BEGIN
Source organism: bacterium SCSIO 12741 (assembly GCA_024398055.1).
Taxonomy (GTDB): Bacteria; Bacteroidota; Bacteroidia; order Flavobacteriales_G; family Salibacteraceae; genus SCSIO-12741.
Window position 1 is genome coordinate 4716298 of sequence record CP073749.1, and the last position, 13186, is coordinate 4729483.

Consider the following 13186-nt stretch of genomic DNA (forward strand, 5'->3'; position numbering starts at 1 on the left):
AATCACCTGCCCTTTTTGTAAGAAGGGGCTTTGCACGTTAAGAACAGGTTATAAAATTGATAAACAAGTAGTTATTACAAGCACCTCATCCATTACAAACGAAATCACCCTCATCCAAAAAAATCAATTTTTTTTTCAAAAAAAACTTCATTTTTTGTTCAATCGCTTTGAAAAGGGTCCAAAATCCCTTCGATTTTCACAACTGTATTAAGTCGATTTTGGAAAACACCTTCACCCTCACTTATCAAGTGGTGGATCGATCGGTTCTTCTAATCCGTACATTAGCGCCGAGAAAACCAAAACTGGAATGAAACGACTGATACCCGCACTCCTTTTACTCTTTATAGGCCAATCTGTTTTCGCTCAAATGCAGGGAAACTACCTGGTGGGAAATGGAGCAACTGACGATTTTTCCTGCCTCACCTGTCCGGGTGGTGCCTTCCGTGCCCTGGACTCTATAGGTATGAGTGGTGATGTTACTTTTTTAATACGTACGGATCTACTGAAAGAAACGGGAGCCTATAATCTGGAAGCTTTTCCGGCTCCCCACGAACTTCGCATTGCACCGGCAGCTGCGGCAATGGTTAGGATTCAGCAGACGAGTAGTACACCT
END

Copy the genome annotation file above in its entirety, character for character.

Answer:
Source organism: bacterium SCSIO 12741 (assembly GCA_024398055.1).
Taxonomy (GTDB): Bacteria; Bacteroidota; Bacteroidia; order Flavobacteriales_G; family Salibacteraceae; genus SCSIO-12741.
Window position 1 is genome coordinate 4716298 of sequence record CP073749.1, and the last position, 13186, is coordinate 4729483.

Consider the following 13186-nt stretch of genomic DNA (forward strand, 5'->3'; position numbering starts at 1 on the left):
AATCACCTGCCCTTTTTGTAAGAAGGGGCTTTGCACGTTAAGAACAGGTTATAAAATTGATAAACAAGTAGTTATTACAAGCACCTCATCCATTACAAACGAAATCACCCTCATCCAAAAAAATCAATTTTTTTTTCAAAAAAAACTTCATTTTTTGTTCAATCGCTTTGAAAAGGGTCCAAAATCCCTTCGATTTTCACAACTGTATTAAGTCGATTTTGGAAAACACCTTCACCCTCACTTATCAAGTGGTGGATCGATCGGTTCTTCTAATCCGTACATTAGCGCCGAGAAAACCAAAACTGGAATGAAACGACTGATACCCGCACTCCTTTTACTCTTTATAGGCCAATCTGTTTTCGCTCAAATGCAGGGAAACTACCTGGTGGGAAATGGAGCAACTGACGATTTTTCCTGCCTCACCTGTCCGGGTGGTGCCTTCCGTGCCCTGGACTCTATAGGTATGAGTGGTGATGTTACTTTTTTAATACGTACGGATCTACTGAAAGAAACGGGAGCCTATAATCTGGAAGCTTTTCCGGCTCCCCACGAACTTCGCATTGCACCGGCAGCTGCGGCAATGGTTAGGATTCAGCAGACGAGTAGTACACCT